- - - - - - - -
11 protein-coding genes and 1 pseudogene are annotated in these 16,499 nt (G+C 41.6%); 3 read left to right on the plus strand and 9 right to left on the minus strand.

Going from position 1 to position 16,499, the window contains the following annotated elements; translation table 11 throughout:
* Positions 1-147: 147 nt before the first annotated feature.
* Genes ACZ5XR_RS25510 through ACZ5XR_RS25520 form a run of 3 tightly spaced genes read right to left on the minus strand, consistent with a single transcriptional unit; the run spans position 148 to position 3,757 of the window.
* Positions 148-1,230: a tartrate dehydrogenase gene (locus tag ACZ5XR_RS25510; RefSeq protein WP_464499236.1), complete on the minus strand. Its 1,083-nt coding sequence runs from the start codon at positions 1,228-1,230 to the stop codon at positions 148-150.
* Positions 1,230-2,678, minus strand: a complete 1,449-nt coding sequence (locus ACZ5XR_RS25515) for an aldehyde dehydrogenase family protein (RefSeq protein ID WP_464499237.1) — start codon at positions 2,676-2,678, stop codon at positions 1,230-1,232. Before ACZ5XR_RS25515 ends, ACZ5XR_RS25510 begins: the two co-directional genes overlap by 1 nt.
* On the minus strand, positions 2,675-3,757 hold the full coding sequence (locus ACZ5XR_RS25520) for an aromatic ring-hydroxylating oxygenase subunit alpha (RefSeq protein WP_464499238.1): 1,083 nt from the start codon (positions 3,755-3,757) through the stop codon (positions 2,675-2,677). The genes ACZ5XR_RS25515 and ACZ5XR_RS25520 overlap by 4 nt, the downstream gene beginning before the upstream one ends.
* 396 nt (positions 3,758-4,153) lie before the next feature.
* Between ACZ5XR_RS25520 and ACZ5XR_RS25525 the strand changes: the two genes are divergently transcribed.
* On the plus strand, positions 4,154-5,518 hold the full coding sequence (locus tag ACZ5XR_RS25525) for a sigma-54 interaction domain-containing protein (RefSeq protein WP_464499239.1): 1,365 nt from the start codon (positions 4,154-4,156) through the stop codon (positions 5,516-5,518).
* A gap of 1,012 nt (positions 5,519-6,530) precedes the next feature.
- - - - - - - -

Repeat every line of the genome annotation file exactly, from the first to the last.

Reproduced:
11 protein-coding genes and 1 pseudogene are annotated in these 16,499 nt (G+C 41.6%); 3 read left to right on the plus strand and 9 right to left on the minus strand.

Going from position 1 to position 16,499, the window contains the following annotated elements; translation table 11 throughout:
* Positions 1-147: 147 nt before the first annotated feature.
* Genes ACZ5XR_RS25510 through ACZ5XR_RS25520 form a run of 3 tightly spaced genes read right to left on the minus strand, consistent with a single transcriptional unit; the run spans position 148 to position 3,757 of the window.
* Positions 148-1,230: a tartrate dehydrogenase gene (locus tag ACZ5XR_RS25510; RefSeq protein WP_464499236.1), complete on the minus strand. Its 1,083-nt coding sequence runs from the start codon at positions 1,228-1,230 to the stop codon at positions 148-150.
* Positions 1,230-2,678, minus strand: a complete 1,449-nt coding sequence (locus ACZ5XR_RS25515) for an aldehyde dehydrogenase family protein (RefSeq protein ID WP_464499237.1) — start codon at positions 2,676-2,678, stop codon at positions 1,230-1,232. Before ACZ5XR_RS25515 ends, ACZ5XR_RS25510 begins: the two co-directional genes overlap by 1 nt.
* On the minus strand, positions 2,675-3,757 hold the full coding sequence (locus ACZ5XR_RS25520) for an aromatic ring-hydroxylating oxygenase subunit alpha (RefSeq protein WP_464499238.1): 1,083 nt from the start codon (positions 3,755-3,757) through the stop codon (positions 2,675-2,677). The genes ACZ5XR_RS25515 and ACZ5XR_RS25520 overlap by 4 nt, the downstream gene beginning before the upstream one ends.
* 396 nt (positions 3,758-4,153) lie before the next feature.
* Between ACZ5XR_RS25520 and ACZ5XR_RS25525 the strand changes: the two genes are divergently transcribed.
* On the plus strand, positions 4,154-5,518 hold the full coding sequence (locus tag ACZ5XR_RS25525) for a sigma-54 interaction domain-containing protein (RefSeq protein WP_464499239.1): 1,365 nt from the start codon (positions 4,154-4,156) through the stop codon (positions 5,516-5,518).
* A gap of 1,012 nt (positions 5,519-6,530) precedes the next feature.